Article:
Category Archives: Rice

Bean and Chorizo Jambalaya

*Note: This recipe is easily made vegetarian/vegan by substituting seitan, tempeh, or even just more beans, for the chorizo, and sautéing the veggies in olive oil at the beginning.

Bean and Chorizo Jambalaya

Bean and Chorizo Jambalaya with brown rice

I know I said I wasn’t going to post until after the end of the semester, but this recipe is too good not to share. I am devouring a bowl of it as I write this.

Since abandoning vegetarianism back in October, I’ve had a hard time finding recipes that call for small amounts of meat, rather than recipes that feature meat as the main focus of the dish, which seems to be mostly what’s out there. Meat is expensive – especially naturally-raised meats (which are healthier and much better for the environment, but cost about three times as much as “conventional” meats) – so I figured that recipes using meat as an accent would be a great way to eat some meat without breaking the bank. But you definitely have to hunt for recipes like these, and a number of the ones I’ve tried have been disappointing to boot.

There’s a cookbook, Mostly Meatless by Joy Manning, that is supposed to provide exactly the types of recipes I’m looking for, but I haven’t gotten my hands on it yet. Plus, I tend to be skeptical of cookbooks that target a foodie audience, as they’re frequently filled with finicky, time-consuming recipes that, frankly, I have no patience for. So my most recent experiment has been to take really yummy, really solid vegetarian or vegan recipes and add some meat, either as a substitute for another ingredient, or as a flat-out addition.

This recipe for Jambalaya is adapted from Veganomicon by Isa Chandra Moskowitz and Terry Hope Romero. I’m sure these two ladies would be appalled that I’ve taken their vegan masterpiece and added pork, but…well, pork is tasty. The original recipe calls for seitan – generally considered a meat substitute – which made it way too easy to just use pork instead and call it amazing. (And incidentally, naturally-raised pork chorizo comes in at $2 less per lb. than seitan at my food co-op – meat substitutes are the most expensive food of all.) However, the recipe also contains a big, hearty amount of beans, which makes it a good way to get a lot of protein without relying exclusively on meat.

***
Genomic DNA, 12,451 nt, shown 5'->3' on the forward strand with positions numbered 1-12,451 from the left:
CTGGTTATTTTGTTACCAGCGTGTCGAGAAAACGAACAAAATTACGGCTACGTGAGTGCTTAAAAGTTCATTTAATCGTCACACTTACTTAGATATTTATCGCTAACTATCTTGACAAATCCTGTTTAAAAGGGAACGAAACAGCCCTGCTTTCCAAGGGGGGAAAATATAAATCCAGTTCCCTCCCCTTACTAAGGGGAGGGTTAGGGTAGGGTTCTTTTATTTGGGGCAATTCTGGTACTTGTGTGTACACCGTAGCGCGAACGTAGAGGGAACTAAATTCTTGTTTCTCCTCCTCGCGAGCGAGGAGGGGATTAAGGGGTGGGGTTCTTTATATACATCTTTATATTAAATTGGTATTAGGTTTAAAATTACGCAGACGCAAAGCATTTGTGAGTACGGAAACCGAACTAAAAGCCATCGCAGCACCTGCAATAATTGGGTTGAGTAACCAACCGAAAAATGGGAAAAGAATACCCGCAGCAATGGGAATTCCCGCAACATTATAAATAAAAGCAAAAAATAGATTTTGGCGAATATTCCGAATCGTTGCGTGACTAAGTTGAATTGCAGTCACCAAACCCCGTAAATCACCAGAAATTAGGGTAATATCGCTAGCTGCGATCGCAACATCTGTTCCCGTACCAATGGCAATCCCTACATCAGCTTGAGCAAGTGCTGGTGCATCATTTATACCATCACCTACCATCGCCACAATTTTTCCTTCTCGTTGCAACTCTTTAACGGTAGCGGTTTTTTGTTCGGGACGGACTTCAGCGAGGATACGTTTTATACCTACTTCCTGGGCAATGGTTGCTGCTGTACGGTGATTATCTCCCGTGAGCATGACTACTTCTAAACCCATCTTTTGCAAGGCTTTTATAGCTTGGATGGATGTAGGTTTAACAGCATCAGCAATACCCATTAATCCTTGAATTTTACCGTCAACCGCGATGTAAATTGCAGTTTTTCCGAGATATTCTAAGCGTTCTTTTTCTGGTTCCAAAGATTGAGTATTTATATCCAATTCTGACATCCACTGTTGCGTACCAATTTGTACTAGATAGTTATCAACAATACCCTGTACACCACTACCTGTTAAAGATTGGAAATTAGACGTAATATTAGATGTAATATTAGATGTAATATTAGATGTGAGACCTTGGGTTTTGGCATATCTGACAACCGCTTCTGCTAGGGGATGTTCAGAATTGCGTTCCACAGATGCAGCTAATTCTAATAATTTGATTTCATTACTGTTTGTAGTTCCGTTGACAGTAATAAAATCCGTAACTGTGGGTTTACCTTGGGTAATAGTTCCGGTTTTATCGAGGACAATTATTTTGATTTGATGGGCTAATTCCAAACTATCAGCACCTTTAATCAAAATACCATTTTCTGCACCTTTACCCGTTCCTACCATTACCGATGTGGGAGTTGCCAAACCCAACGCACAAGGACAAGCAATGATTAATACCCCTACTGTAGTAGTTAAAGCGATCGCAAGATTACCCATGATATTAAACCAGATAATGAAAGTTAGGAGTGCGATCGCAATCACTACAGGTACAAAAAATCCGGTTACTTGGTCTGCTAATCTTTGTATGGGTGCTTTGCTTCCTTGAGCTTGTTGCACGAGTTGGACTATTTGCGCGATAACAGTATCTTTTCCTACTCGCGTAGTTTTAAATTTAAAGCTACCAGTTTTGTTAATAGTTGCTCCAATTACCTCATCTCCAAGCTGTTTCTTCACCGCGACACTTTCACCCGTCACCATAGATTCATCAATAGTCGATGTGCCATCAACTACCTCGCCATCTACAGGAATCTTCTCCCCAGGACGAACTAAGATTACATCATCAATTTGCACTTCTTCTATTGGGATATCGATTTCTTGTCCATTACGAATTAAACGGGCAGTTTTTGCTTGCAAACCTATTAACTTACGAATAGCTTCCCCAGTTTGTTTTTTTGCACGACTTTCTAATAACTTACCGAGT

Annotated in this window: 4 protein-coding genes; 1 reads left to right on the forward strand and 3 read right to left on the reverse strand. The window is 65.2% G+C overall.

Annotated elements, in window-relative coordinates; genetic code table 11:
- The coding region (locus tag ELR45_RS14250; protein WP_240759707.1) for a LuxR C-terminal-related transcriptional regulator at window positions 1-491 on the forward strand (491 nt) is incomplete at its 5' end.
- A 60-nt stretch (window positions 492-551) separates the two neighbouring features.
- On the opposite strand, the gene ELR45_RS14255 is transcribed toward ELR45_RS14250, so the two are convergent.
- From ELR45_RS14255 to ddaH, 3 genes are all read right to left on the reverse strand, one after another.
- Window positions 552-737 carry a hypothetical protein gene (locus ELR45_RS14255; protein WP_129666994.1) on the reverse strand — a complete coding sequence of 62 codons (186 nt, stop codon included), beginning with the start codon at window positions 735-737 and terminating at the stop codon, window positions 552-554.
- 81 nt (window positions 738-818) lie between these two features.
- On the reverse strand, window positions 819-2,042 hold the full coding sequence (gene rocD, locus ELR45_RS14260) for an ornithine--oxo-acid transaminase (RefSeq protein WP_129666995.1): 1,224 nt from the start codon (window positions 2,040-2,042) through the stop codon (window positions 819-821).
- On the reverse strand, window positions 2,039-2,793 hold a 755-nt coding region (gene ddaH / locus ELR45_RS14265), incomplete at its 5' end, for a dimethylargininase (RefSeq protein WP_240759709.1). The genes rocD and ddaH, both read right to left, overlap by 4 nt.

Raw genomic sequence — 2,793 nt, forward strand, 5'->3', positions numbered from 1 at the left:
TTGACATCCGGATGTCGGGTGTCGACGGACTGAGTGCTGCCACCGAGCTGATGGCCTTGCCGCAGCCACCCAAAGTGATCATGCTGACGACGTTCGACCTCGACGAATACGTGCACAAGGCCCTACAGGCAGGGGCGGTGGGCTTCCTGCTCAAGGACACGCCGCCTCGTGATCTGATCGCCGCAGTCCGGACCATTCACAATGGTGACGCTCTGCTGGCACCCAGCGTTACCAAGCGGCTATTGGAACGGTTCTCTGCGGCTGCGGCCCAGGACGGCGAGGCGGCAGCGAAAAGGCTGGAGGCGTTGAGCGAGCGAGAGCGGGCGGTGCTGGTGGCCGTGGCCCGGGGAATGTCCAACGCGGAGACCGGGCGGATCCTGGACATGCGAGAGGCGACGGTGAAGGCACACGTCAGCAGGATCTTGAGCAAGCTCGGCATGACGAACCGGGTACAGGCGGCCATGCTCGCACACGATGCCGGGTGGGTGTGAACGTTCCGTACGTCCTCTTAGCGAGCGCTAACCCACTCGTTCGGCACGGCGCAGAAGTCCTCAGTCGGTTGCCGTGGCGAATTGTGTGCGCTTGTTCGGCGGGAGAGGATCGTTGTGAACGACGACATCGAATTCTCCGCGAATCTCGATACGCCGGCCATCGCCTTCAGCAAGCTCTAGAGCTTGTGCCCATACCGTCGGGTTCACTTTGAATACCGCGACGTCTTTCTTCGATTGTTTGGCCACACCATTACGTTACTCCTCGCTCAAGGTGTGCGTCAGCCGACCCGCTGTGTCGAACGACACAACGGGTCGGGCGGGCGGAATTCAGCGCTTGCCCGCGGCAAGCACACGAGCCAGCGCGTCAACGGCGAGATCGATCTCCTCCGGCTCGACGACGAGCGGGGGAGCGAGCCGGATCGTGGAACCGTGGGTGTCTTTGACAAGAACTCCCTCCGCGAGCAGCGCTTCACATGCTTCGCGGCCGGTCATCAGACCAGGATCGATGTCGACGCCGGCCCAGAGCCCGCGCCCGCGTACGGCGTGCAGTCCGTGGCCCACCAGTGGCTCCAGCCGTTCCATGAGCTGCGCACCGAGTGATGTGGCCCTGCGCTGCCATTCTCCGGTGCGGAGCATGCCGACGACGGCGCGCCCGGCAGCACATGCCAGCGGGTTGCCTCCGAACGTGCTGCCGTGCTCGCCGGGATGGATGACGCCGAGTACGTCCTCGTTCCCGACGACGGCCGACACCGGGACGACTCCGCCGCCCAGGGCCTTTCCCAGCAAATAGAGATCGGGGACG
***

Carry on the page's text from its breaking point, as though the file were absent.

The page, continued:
This recipe is totally a meal in itself- a big bowl of this and you’re good to go.

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Bean and Chorizo Jambalaya (adapted from Veganomicon by Isa Chandra Moskowitz and Terry Hope Romero)

  • 1 1/2 c. or 3/4 lb. kidney beans, washed and soaked, OR 2 15 oz. cans kidney beans, drained
  • 1 lb. chorizo
  • 1 green bell pepper, chopped
  • 1 large onion, chopped
  • 2 stalks celery, chopped
  • 6 cloves garlic, chopped/minced
  • 3 heaping Tbsp. tomato paste
  • 1/2 c. cooking sherry or vegetable/chicken broth, water + bullion stuff, etc.
  • 1 1/2 c. or 3/4 lb. rice (brown or white), washed
  • 1 28 oz. can diced tomatoes
  • 1 bay leaf
  • 1 tsp. thyme
  • 1 tsp. marjoram
  • 1 1/2 tsp. paprika
  • 1/2 tsp. celery seed
  • 1 tsp. onion powder
  • 1/4 tsp. cayenne pepper, or to taste
  • 3 more c. vegetable/chicken broth, water + bullion, etc.
  • Salt and freshly ground black pepper to taste

If you are cooking your beans from scratch, get those cooking: Cook soaked beans in a regular pot for an hour or so, or in a pressure cooker for 15 minutes.

Remove the chorizo from its casings by slicing each lengthwise and removing the inner meat. Discard the casings. Heat a large pot over medium heat, add the chorizo, and use a wooden spoon or whatever you’ve got to break it up into chunks, similar to ground beef. Cook, stirring frequently, until the chorizo has browned on the outside, about 5 minutes.

Add the chopped bell pepper, onion, celery, and garlic, and continue to cook over medium until the vegetables are very soft, about 12-14 minutes. Stir in the tomato paste and cook for another 4 minutes, stirring frequently.

Use the cooking sherry or 1/2 cup broth to deglaze the bottom of the pan, and use a wooden spoon to scrape stuck bits off the bottom and sides. Add the rice, stir, and let cook for a further 4 minutes. Add the diced tomatoes, beans (drained of their cooking liquid, though you can reserve this if you want), bay leaf, and all the herbs/spices. Add the 3 cups of broth, bullion stuff, etc. (if you are using bullion, I recommend adding 3 cups of kidney bean cooking water instead of plain water), and bring to a simmer.

If you are using white rice, you will need to cook this for about 30 minutes; brown rice will take 55-60. Give it a stir every 10-15 minutes or so. When the rice is done, add salt and pepper to taste, and serve.